At first glance, Xerox
So why did Xerox get shredded yesterday? Its stock fell by 6% to $13.20.
First off, the results included a one-time benefit of $0.33 per share because of a tax settlement involving an audit for a divesture during the 1990s. There was also a restructuring charge of $0.13 per share -- more specifically, the company laid off roughly 2,600 employees.
Adjusting for those events, Xerox earned just $0.20 per share. The Street had expected the company to post earnings of $0.23 per share. What's more, the weakness is expected to continue. The company pegged its earnings at $0.16 to $0.18 per share for the third quarter, while the Street was looking for $0.22 per share.
And although the company increased quarterly revenues by 2% to $3.92 billion, a currency benefit contributed 2% to total revenue growth and equipment sales . and that means results for total revenue were essentially flat. Overall equipment sales, which grew by 4% not counting the currency benefit, didn't fare much better. It doesn't help that the company is growing its lower-priced products, which carry lower margins. In fact, a big part of the reason Xerox instituted a restructuring in its second quarter was to attempt to derive better gross margins.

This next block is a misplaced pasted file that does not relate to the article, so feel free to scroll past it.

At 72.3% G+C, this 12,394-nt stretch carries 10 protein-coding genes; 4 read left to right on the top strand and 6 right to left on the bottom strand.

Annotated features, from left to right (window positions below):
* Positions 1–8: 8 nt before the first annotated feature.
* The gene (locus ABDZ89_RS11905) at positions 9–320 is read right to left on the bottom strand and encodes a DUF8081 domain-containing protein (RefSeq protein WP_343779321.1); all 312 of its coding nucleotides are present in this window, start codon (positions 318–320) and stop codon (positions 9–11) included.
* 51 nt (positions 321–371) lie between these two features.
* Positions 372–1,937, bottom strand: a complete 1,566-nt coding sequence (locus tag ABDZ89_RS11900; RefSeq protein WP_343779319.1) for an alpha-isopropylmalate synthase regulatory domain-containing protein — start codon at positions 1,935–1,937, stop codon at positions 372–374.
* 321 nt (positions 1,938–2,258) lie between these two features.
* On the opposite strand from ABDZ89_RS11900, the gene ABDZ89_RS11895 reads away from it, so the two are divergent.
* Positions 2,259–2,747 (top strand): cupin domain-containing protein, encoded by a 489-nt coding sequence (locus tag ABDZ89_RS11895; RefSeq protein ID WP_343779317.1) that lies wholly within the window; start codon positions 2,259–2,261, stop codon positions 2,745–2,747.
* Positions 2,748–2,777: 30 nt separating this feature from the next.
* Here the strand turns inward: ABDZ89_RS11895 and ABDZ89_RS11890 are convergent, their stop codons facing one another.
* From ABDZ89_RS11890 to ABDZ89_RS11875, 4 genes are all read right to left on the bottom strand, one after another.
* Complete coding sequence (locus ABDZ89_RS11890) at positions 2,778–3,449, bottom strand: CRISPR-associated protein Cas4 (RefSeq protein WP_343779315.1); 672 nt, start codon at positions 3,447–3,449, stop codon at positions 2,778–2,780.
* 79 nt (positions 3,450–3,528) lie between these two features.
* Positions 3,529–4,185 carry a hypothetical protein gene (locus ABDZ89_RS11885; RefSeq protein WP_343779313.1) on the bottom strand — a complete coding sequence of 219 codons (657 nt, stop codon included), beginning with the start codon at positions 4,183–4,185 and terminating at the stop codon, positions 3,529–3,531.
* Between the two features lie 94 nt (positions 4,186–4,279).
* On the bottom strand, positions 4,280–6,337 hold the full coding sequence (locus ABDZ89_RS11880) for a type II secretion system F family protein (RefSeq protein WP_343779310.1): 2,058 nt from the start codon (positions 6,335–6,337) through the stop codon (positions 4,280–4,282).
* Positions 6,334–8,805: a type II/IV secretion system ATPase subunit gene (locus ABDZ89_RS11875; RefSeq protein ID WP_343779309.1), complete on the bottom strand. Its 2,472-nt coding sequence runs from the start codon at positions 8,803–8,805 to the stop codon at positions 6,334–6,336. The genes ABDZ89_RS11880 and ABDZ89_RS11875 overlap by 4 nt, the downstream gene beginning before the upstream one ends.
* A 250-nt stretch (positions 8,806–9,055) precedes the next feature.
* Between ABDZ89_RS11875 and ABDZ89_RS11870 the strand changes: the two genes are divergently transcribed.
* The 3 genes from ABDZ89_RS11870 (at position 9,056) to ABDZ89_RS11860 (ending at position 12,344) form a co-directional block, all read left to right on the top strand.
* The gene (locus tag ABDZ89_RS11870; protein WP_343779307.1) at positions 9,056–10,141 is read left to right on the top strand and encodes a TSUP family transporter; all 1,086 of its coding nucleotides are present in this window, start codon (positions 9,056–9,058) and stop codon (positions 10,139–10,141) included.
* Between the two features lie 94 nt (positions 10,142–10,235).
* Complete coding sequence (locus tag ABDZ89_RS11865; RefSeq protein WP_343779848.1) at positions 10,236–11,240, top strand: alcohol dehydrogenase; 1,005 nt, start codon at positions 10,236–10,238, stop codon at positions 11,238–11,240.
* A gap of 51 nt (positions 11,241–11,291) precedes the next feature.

Still, CEO Anne Mulcahy has conducted a tremendous turnaround, considering it wasn't so long ago that many observers feared that Xerox would go bust. Mulcahy is reducing the debt load, which fell from $10.3 billion in the year-ago period to $8.2 billion at the end of the past quarter, and she has struck key deals, such as with Motley Fool Stock Advisor pick Dell
Yet the competition remains fierce -- Canon
Fool contributor Tom Taulli does not own shares of companies mentioned in this article.